Pricing and the Value of Art


Have you ever watched the Antiques Road Show? When we have time my wife and I love watching it.  It’s always interesting to see the “wow” reactions when an item has great value or the disappointed look when a person learns their item isn’t as popular as it was a few years ago and now it’s not valued as much.

This also reminds me of the housing market. Sometimes the same house is valued at one price and then higher or lower at other times even within the span of a year or two. What drives the value? The market.

You’ve heard the term the “art market.” Is it any different? A while back I was visiting in a gallery and discussing different buying patterns or trends. In his gallery he said if a painting had a cowboy hat in it, he couldn’t sell it, unlike what it was previously when western art was very popular. He also mentioned other subjects that weren’t doing as well or as popular as they had been.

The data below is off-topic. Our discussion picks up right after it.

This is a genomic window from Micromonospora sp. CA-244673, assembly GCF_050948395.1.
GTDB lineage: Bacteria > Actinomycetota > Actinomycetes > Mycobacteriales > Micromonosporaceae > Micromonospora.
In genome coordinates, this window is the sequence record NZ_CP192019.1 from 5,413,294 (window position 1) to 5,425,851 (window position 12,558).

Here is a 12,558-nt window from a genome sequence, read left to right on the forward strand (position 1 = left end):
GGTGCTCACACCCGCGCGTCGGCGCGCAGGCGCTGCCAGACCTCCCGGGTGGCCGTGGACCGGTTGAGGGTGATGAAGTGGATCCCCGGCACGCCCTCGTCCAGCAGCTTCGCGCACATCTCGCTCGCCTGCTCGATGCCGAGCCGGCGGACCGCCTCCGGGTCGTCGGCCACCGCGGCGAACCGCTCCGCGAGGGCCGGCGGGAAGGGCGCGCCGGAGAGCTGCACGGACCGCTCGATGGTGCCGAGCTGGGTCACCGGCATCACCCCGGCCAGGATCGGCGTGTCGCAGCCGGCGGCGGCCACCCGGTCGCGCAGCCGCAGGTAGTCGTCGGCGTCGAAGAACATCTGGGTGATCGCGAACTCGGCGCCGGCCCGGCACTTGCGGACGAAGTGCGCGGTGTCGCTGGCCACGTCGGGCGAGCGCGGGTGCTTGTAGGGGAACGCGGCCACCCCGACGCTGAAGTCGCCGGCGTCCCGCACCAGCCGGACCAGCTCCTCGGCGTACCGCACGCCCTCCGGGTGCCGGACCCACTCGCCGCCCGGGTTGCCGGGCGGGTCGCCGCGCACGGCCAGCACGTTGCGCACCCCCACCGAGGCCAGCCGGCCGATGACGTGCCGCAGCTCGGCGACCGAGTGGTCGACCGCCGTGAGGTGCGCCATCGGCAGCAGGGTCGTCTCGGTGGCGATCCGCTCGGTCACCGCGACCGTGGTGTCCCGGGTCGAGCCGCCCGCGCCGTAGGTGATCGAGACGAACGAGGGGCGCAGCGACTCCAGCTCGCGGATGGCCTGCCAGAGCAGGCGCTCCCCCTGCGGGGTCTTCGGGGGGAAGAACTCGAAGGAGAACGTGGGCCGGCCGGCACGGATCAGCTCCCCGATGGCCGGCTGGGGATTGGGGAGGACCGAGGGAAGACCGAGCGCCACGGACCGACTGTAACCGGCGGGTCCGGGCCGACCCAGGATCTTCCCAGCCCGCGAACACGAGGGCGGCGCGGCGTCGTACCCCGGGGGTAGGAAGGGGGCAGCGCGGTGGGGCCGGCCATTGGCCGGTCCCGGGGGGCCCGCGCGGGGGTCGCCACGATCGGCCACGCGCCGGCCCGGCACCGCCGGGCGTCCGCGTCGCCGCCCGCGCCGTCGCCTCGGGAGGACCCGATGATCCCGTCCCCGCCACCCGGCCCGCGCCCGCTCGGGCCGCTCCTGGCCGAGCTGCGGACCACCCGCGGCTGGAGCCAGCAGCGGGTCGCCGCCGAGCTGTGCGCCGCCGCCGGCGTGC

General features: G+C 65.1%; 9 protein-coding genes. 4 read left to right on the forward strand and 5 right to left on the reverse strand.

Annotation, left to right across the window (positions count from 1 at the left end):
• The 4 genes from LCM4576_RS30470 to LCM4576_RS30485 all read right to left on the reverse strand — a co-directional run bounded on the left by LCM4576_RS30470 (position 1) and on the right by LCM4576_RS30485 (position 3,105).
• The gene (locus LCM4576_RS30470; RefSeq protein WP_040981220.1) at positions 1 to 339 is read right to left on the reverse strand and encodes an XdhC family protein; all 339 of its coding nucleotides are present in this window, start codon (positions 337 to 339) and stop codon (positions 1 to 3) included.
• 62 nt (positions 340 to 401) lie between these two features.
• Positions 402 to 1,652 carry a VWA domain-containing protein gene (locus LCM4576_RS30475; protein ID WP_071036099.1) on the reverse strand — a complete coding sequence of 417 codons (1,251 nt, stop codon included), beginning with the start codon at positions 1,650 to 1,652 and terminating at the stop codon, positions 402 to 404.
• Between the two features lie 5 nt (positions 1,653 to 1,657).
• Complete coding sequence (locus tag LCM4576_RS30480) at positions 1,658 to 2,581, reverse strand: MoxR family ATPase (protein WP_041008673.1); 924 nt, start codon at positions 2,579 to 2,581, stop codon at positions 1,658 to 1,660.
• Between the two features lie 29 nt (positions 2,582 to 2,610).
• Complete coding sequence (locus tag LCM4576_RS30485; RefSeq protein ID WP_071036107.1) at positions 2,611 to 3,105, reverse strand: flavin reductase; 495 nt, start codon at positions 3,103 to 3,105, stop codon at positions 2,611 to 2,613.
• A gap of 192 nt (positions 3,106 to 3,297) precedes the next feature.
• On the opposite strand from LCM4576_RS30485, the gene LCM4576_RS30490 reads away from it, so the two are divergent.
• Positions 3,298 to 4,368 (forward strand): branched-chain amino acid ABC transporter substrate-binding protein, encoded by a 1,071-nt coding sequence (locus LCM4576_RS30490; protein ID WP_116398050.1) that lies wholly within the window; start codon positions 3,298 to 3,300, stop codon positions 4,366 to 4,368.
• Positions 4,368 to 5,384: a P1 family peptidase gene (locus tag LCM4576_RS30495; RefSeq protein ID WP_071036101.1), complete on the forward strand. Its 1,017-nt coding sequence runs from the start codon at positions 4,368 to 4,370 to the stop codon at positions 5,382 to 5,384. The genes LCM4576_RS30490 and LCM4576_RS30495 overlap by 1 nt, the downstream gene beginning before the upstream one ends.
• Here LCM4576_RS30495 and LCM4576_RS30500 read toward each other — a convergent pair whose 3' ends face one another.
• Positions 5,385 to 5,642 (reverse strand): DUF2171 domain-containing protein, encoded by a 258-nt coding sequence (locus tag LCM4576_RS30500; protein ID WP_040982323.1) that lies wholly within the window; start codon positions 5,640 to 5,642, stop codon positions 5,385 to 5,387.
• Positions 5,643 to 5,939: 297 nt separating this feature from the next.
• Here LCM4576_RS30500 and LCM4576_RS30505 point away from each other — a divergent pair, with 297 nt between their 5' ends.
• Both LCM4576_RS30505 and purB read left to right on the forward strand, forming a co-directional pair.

I thought again about the Antiques Road Show and how the market drove the price and the perceived value of something depending on the genre’s popularity. An artist may be faced with a dilemma in pricing art when an artist who might be painting a particular genre that’s popular at the time and is selling well, may suddenly finds sales have slowed and then realize the subject is not as popular as it was, yet the quality of the painting is still the same.  Perhaps during this “good” time an artist’s work appreciated in value and price. I’ve heard it said that artists can go up on their prices but can never come down. I’m wondering why not? When the market goes soft, do we just leave our prices the same and not raise them for a period and then just hope things pick up before the savings run out or perish the thought take on extra work outside of our artistic passion of painting, so we  can feed our family and pay the bills? Or do we adjust our prices to mirror what the market will bear?